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Newsnight Lastnight

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Edd Balls saying "were staring down the barrel of a gun, its going to be much worse than 2008", said that stroong leader ship was necessary in europe, presumably meaning get gordo back and tell everyone to print money.

Had various commentators on. The concencus was that there are only two possible outcomes: germany effectively agreeing to unlimited underwriting of the PIGs debts or EU breakup and defaults galore.

The view seemed to be that the first option cant happen because merkel could never sell the idea to the (obviously quite sensible) german voters and yet there was head-in-the-sand attitude to considering the other (almost certain) outcome.

There was a guy on there saying austerity isnt working in greece and it cant possibly service the debt and that its enivitable that in the medium term greece with default and revert to its own currency.

After watching in my view is there will be a crisis within the next 3-6 months.

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I don't know why they call it a crisis.

The world and life will go on as we know it if greece defaults. Look at iceland, a lot smaller yes but things aren't so bad. Their currency didn't even devalue by that much.

Even 2008 didn't seem like a crisis. Part of me wishes governments hadn't intervened to see what would have happened. A few banks would have gone bust but they would have been bought up by remaining banks for pittance.

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Edd Balls saying "were staring down the barrel of a gun, its going to be much worse than 2008", said that stroong leader ship was necessary in europe, presumably meaning get gordo back and tell everyone to print money.

Had various commentators on. The concencus was that there are only two possible outcomes: germany effectively agreeing to unlimited underwriting of the PIGs debts or EU breakup and defaults galore.

The view seemed to be that the first option cant happen because merkel could never sell the idea to the (obviously quite sensible) german voters and yet there was head-in-the-sand attitude to considering the other (almost certain) outcome.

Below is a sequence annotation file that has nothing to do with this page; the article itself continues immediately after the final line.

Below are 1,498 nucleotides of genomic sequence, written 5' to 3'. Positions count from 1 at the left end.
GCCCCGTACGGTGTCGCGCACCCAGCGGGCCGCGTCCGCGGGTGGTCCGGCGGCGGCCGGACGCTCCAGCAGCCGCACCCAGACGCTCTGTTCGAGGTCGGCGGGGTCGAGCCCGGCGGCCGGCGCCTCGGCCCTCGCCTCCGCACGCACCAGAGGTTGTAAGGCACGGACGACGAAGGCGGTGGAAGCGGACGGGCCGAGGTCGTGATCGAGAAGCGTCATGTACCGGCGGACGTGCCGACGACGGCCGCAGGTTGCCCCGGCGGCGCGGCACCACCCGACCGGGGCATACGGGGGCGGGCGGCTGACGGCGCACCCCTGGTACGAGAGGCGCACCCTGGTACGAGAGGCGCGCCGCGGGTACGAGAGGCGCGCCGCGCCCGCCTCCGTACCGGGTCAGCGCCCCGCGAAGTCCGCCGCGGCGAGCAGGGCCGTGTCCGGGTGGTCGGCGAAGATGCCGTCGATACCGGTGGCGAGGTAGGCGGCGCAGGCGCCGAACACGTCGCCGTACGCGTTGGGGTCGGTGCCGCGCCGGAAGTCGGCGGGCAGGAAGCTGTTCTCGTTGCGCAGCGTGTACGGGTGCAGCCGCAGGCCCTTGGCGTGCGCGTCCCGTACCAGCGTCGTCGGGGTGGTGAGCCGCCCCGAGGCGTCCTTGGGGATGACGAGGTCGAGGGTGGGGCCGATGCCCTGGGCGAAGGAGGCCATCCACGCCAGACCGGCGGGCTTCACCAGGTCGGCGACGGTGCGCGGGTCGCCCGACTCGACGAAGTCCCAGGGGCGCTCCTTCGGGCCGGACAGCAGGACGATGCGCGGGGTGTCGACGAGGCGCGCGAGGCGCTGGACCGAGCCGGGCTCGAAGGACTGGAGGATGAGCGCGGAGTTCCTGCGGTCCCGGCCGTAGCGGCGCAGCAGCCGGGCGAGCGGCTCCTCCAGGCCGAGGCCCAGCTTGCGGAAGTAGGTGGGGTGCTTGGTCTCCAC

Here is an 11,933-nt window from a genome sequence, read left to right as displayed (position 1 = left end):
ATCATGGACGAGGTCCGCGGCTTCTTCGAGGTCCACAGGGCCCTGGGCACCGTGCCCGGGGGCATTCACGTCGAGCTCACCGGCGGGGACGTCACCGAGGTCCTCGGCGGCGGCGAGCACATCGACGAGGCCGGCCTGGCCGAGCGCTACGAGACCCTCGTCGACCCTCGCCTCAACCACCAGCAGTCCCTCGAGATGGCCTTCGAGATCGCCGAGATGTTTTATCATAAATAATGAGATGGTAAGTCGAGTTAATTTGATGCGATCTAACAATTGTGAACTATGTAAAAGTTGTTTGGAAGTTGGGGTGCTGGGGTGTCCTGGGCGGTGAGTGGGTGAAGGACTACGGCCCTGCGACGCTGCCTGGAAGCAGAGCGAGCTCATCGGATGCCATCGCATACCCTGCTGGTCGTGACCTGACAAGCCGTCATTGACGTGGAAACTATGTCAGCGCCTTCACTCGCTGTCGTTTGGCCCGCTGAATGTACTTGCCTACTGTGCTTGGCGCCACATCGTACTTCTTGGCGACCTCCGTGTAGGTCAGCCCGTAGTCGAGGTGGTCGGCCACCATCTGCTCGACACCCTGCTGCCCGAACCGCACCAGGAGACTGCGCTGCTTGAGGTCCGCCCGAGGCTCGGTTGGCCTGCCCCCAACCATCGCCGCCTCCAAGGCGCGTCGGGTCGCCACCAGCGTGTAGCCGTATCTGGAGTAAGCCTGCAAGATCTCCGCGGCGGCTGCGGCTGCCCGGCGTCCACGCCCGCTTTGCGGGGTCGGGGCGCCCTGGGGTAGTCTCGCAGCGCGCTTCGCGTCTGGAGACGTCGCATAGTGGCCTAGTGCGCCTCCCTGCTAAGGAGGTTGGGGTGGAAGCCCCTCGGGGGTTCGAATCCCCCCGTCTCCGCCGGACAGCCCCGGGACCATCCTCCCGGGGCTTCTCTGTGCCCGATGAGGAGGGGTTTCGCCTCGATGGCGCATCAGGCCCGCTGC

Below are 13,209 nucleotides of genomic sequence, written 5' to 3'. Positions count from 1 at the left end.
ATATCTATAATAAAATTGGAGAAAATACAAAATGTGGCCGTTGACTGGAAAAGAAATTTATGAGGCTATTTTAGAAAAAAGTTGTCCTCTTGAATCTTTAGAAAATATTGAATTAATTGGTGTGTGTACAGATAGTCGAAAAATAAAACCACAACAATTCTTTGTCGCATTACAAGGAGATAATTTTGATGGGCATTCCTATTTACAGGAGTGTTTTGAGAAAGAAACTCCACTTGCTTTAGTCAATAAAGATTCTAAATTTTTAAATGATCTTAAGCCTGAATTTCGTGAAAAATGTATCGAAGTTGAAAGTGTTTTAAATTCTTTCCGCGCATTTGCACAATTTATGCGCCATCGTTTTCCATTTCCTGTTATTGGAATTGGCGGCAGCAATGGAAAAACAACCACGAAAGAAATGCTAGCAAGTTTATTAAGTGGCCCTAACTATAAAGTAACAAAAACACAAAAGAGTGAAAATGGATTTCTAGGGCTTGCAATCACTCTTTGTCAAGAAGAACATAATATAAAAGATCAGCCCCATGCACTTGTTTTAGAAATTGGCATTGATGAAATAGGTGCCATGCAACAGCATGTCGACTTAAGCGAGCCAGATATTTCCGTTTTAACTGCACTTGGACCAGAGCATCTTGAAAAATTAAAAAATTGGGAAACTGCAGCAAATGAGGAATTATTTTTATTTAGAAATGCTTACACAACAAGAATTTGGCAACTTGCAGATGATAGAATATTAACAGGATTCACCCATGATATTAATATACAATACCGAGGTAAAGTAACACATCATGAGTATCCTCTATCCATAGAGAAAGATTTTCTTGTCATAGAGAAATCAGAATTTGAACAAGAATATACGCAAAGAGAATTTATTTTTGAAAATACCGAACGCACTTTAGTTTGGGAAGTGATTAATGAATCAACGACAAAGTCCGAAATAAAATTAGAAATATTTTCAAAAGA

There was a guy on there saying austerity isnt working in greece and it cant possibly service the debt and that its enivitable that in the medium term greece with default and revert to its own currency.

After watching in my view is there will be a crisis within the next 3-6 months.

There's already a crisis! The Euro Finance ministers are just trying to find forms of words to calm the markets. For a short time it tends to work as earlier in the summer, but then out come the figures for something and we all remember that the debt is so overwhelming that it can't be paid. The Germans are not going to stand by and pay for 5 other countries debts. It is lunacy. Would you want to do that even if the consequence is a withdrawal of some from the Euro? It would be cheaper to have to put up with a bit of bank struggle and see the end of it that way. Other countries do not have the same cultural behaviour and work ethic as the germans.

We are told there will be no Eurobonds, so that (actually unworkable) solution is dead. Then all there is left is ECB inetrvention with more pretend money. They have pured in 70 billion Euros recently. That's without the truth about Italy fanning the flames very much yet, but it will...

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I don't know why they call it a crisis.

The world and life will go on as we know it if greece defaults. Look at iceland, a lot smaller yes but things aren't so bad. Their currency didn't even devalue by that much.

Even 2008 didn't seem like a crisis. Part of me wishes governments hadn't intervened to see what would have happened. A few banks would have gone bust but they would have been bought up by remaining banks for pittance.

I think they mean a crisis for those left holding the baby. The debtors walk off into the sunset. :lol:

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The Germans are not going to stand by and pay for 5 other countries debts. It is lunacy.

Isn't it argued that China is effectively doing that with most of the Western world? and wouldn't it make sense for germany to do it for similar reasons (stopping the destruction of its markets)? See Paul Mason:

So far Germany's instincts in this crisis have been to stick by the old rules: in a debt crisis, the lender must lose money; don't over-extend a central bank that has no tax base; bear down on inflation because that is what is says in all the treaties we have signed.

But what they stand to lose in any eurozone breakup is their market. It will be damaged cyclically and trade patterns will be restructured. The competitive advantage built into Germany's position in the eurozone will be eroded if southern Europe defaults, exits, devalues.

Peter.

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I think they mean a crisis for those left holding the baby. The debtors walk off into the sunset. :lol:

Germany France Belgium Luxembourg and Switzerland, AFAIK

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The view seemed to be that the first option cant happen because merkel could never sell the idea to the (obviously quite sensible) german voters and yet there was head-in-the-sand attitude to considering the other (almost certain) outcome.